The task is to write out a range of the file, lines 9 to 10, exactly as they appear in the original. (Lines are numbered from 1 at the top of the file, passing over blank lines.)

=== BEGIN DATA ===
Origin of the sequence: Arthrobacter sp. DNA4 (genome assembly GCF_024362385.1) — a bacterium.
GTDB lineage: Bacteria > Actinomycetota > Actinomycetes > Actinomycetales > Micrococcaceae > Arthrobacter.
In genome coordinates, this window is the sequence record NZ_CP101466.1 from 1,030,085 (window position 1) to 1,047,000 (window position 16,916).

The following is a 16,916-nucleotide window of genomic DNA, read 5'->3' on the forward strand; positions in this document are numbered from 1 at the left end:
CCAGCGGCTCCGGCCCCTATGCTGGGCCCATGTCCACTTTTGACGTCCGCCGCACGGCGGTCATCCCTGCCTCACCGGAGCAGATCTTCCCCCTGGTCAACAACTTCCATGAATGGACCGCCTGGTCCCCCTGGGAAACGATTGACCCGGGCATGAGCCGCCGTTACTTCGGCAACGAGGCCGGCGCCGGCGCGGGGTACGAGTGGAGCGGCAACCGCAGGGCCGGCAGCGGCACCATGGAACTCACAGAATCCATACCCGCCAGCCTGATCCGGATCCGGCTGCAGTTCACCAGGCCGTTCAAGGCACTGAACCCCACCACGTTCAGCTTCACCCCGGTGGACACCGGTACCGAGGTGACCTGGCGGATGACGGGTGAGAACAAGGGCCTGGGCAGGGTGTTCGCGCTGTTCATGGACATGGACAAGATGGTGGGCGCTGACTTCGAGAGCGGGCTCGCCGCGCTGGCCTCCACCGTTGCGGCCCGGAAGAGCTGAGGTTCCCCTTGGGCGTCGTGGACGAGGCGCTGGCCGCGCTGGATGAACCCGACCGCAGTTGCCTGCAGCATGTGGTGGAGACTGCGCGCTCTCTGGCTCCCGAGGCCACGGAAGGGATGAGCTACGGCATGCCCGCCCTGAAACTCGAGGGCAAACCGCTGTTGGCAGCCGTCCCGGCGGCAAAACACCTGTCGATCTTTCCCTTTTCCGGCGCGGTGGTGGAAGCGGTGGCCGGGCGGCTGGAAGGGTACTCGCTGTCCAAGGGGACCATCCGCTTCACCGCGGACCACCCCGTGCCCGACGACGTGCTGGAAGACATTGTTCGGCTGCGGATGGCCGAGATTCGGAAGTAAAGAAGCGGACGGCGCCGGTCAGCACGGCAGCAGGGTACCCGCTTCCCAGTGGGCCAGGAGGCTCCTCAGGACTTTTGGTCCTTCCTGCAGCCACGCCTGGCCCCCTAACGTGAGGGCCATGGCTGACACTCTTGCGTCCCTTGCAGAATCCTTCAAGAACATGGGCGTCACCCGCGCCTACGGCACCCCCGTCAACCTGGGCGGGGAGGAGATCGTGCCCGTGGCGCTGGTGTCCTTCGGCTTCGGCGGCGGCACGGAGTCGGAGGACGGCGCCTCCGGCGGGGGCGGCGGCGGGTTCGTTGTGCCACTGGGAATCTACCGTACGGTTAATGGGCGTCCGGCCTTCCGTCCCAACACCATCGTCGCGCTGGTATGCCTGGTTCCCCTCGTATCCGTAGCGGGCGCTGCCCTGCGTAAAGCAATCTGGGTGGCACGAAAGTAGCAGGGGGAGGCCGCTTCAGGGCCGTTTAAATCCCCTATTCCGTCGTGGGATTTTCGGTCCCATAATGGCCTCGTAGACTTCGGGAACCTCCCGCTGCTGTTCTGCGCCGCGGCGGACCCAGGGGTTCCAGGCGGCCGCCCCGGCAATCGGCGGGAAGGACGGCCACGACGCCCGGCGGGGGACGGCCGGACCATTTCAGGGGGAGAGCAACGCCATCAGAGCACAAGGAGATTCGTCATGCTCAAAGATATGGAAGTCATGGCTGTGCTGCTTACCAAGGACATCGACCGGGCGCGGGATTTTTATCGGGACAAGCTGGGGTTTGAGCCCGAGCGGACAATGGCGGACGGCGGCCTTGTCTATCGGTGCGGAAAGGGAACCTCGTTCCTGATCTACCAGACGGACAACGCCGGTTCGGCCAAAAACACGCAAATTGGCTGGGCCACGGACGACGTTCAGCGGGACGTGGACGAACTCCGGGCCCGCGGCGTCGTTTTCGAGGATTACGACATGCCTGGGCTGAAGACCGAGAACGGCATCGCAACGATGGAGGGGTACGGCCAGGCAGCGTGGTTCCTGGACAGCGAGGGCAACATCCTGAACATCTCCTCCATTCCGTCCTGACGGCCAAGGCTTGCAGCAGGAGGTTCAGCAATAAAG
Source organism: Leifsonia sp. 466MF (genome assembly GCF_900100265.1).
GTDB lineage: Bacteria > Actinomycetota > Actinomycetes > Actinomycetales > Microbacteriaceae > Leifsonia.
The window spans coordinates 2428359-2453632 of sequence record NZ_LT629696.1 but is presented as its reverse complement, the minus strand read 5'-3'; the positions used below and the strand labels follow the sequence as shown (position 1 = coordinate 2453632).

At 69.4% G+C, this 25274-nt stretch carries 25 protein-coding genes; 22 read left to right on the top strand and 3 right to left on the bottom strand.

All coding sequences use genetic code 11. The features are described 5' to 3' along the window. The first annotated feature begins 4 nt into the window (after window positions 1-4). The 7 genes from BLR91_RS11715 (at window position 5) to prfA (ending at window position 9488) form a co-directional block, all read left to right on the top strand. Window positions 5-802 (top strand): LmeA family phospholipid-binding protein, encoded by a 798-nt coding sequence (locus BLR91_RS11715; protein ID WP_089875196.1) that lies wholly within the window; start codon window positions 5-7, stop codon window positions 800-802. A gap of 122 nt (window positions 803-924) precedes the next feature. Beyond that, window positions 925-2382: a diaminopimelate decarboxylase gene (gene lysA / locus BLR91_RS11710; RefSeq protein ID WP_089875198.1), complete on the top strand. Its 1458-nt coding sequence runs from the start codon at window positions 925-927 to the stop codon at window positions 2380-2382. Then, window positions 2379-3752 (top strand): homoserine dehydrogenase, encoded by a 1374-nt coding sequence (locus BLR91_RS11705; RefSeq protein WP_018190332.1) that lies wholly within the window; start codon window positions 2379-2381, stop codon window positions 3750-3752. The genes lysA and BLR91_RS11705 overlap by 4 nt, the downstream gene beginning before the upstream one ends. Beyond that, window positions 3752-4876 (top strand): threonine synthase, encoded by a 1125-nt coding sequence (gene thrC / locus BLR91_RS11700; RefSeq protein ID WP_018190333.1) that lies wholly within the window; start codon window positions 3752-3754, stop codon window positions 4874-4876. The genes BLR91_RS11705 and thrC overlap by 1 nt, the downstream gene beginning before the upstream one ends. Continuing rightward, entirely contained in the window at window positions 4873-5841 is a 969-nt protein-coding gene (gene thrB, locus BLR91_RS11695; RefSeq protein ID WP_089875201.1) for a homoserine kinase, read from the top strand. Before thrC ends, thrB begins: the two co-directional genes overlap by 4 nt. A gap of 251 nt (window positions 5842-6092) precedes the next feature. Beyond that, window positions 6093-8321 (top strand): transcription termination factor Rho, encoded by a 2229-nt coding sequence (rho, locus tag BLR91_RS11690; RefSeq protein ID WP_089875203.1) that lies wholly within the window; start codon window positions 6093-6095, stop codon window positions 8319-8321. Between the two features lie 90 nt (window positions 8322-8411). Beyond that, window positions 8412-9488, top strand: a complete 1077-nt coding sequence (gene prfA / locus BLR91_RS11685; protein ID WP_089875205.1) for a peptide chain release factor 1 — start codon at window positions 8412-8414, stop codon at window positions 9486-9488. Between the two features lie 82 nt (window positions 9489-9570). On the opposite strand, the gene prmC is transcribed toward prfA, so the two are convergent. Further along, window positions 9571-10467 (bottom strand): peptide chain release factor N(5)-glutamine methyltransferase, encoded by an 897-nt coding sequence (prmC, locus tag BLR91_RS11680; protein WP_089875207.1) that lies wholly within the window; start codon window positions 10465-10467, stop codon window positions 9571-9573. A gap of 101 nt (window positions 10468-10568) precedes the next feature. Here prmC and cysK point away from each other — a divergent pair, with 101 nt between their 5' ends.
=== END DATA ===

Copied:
At 69.4% G+C, this 25274-nt stretch carries 25 protein-coding genes; 22 read left to right on the top strand and 3 right to left on the bottom strand.

All coding sequences use genetic code 11. The features are described 5' to 3' along the window. The first annotated feature begins 4 nt into the window (after window positions 1-4). The 7 genes from BLR91_RS11715 (at window position 5) to prfA (ending at window position 9488) form a co-directional block, all read left to right on the top strand. Window positions 5-802 (top strand): LmeA family phospholipid-binding protein, encoded by a 798-nt coding sequence (locus BLR91_RS11715; protein ID WP_089875196.1) that lies wholly within the window; start codon window positions 5-7, stop codon window positions 800-802. A gap of 122 nt (window positions 803-924) precedes the next feature. Beyond that, window positions 925-2382: a diaminopimelate decarboxylase gene (gene lysA / locus BLR91_RS11710; RefSeq protein ID WP_089875198.1), complete on the top strand. Its 1458-nt coding sequence runs from the start codon at window positions 925-927 to the stop codon at window positions 2380-2382. Then, window positions 2379-3752 (top strand): homoserine dehydrogenase, encoded by a 1374-nt coding sequence (locus BLR91_RS11705; RefSeq protein WP_018190332.1) that lies wholly within the window; start codon window positions 2379-2381, stop codon window positions 3750-3752. The genes lysA and BLR91_RS11705 overlap by 4 nt, the downstream gene beginning before the upstream one ends. Beyond that, window positions 3752-4876 (top strand): threonine synthase, encoded by a 1125-nt coding sequence (gene thrC / locus BLR91_RS11700; RefSeq protein ID WP_018190333.1) that lies wholly within the window; start codon window positions 3752-3754, stop codon window positions 4874-4876. The genes BLR91_RS11705 and thrC overlap by 1 nt, the downstream gene beginning before the upstream one ends. Continuing rightward, entirely contained in the window at window positions 4873-5841 is a 969-nt protein-coding gene (gene thrB, locus BLR91_RS11695; RefSeq protein ID WP_089875201.1) for a homoserine kinase, read from the top strand. Before thrC ends, thrB begins: the two co-directional genes overlap by 4 nt. A gap of 251 nt (window positions 5842-6092) precedes the next feature. Beyond that, window positions 6093-8321 (top strand): transcription termination factor Rho, encoded by a 2229-nt coding sequence (rho, locus tag BLR91_RS11690; RefSeq protein ID WP_089875203.1) that lies wholly within the window; start codon window positions 6093-6095, stop codon window positions 8319-8321. Between the two features lie 90 nt (window positions 8322-8411). Beyond that, window positions 8412-9488, top strand: a complete 1077-nt coding sequence (gene prfA / locus BLR91_RS11685; protein ID WP_089875205.1) for a peptide chain release factor 1 — start codon at window positions 8412-8414, stop codon at window positions 9486-9488. Between the two features lie 82 nt (window positions 9489-9570). On the opposite strand, the gene prmC is transcribed toward prfA, so the two are convergent. Further along, window positions 9571-10467 (bottom strand): peptide chain release factor N(5)-glutamine methyltransferase, encoded by an 897-nt coding sequence (prmC, locus tag BLR91_RS11680; protein WP_089875207.1) that lies wholly within the window; start codon window positions 10465-10467, stop codon window positions 9571-9573. A gap of 101 nt (window positions 10468-10568) precedes the next feature. Here prmC and cysK point away from each other — a divergent pair, with 101 nt between their 5' ends.